15.   Nagel's argument comes down to, of the dead man, "if he had not died, he would have continued to live...and to possess whatever good there is in living" (67) and therefore death is a great harm to a person.  Let's assume that it is possible to be harmed after you die.  This does not mean that there is someone who is actually harmed and therefore is harmed by being in the condition of being dead which is the condition of having lost all of the goods of life.  
  16. Nagel writes:  "Observed from without, human beings obviously have a natural lifespan and cannot live much longer than a hundred years. A man's sense of his own experience, on the other hand, does not embody this idea of a natural limit. His existence defines for him an essentially open-ended possible future, containing the usual mixture of goods and evils that he has found so tolerable in the past. Having been gratuitously introduced to the world by a collection of natural, historical, and social accidents, he finds himself the subject of a life, with an indeterminate and not essentially limited future. Viewed in this way, death, no matter how inevitable, is an abrupt cancellation of indefinitely extensive possible goods."  (69)  Perhaps this shows the source of Nagel's mistake.  A human's sense of their own life DOES include the fact that we are going to die.  We all know this, or at least all after a certain age.  This is not not just from the outside.  We KNOW that our lives are not essentially open-ended.   There is no "indeterminate and not essentially limited future."  We KNOW that our future is essentially limited.  So it is absurd to think of death as "an abrupt cancellation of indefinitely extensive possible goods."  
  17.  Williams  notes that for Lucretius "for oneself at least, it is all the same whenever one dies, that a long life is no better than a short one.  That is to say, death is never an evil in the sense not merely that there is no one for whom dying is an evil, but that there is no time at which dying is an evil - sooner or later, it is all the same."  (75)  Williams seems to think this implies "one might aw well die earlier as later."  This is actually inconsistent with the first position.   I also think this second issue is handled by Murphy.  But is there something irrational about Lucretius' overall position.  
  18.  For Williams more life is, per se, better than less life. (81)  Therefore death cannot be nothing to us since we always want more life.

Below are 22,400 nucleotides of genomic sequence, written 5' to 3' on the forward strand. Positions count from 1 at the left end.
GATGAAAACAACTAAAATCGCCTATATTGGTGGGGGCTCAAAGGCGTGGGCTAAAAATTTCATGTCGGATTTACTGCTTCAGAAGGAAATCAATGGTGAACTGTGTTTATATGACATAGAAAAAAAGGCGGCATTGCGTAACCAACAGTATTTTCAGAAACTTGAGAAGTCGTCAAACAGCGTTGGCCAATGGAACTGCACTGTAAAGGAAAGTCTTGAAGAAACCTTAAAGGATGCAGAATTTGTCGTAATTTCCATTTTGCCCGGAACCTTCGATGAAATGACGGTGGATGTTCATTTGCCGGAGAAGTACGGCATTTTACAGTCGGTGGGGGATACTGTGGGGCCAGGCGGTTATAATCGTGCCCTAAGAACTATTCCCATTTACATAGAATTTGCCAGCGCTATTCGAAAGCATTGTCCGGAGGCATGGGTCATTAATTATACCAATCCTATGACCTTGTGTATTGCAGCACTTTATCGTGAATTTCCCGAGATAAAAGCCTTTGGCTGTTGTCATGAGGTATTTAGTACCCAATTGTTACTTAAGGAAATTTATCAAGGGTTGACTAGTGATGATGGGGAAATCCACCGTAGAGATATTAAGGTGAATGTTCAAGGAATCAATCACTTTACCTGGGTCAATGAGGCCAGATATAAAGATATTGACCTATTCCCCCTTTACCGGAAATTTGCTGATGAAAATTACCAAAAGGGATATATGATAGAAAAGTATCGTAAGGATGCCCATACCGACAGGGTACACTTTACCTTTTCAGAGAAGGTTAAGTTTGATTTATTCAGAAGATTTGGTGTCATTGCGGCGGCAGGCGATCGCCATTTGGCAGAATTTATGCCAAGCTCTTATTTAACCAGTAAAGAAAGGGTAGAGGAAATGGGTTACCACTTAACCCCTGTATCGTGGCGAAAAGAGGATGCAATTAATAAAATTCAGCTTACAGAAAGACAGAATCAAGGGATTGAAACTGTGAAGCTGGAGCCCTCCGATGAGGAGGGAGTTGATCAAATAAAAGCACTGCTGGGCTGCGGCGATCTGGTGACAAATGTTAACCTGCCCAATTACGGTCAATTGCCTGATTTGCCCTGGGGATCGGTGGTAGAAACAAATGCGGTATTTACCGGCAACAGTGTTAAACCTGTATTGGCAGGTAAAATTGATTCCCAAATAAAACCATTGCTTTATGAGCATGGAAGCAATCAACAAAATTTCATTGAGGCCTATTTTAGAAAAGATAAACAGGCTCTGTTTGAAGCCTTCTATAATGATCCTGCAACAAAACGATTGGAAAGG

19.  For Williams, it is "not necessarily the prospect of pleasant times that creates the motive against dying, but the existence of categorical desire" (92)  of the sort that is described by Unamuno when he says "I do not want to die ...I want to live for ever and ever and ever.  I want this 'I' to live - this poor 'I' that I am and that I feel myself to be here and now...."  (91)
  20.  "we are naturally inclined to feel sorrow for the very person who has died, to continue to talk about him (or her), and to continue to adopt attitudes such as love and honor towards him."  Yourgrau.  138  These things are true, although when I feel sorrow for the loss of a friend I do not feel sorrow for his loss since I do not really think he has lost anything (although conventionally we say he lost his life, he dis not lose his life...he had his life.)  
  21.  How can one say that Socrates is dead?  (138)
  22.  How can one continue to love Socrates after he died"  (138)  I can continue to love Socrates since Socrates continues as an entity although not as an agent.  Socrates still has being, but has no experiences and no ability to act.  I love all the things Socrates was.  I love Socrates.  But he is dead.  I would still love Socrates even if it turned out he was a fiction of Plato.
  23.  "Death is an evil, a misfortune, and one that befalls the nonexistent themselves."  Yourgrau 138.  This I think is false.
  24.   "death is not a misfortune because it gives rise to so many unhappy grievers"  Yourgrau 140  That seems quite obviously false to me.
  25.  Dead people simply do not exist.  Yourgrau 141.  Socrates does not exist.  "Socrates" continues to exist.  Socrates continues in avatar form.  But he has no agency.  He cannot change or become.  But "Socrates" although he has no agency, can change or become.  As can any concept.  I can love "Socrates" as I can also love any fictional character.  "Socrates" cannot love me back.
  26.   "We should distinguish ...between being something, being an object...and being an existing object.  Existence is that property, delicate as an eyelid, which separates the living from the dead."  (142)   He agrees with Wittgenstein that Socrates death is not an event in his life.  So do I.  It is a genuine even but it does not befall Socrates.  So we can discuss Socrates even though he is dead.  "If the bad news is that you are going to die, the good news is that you will not 'disappear' -- i.e., become nothing."  (143)

No comments: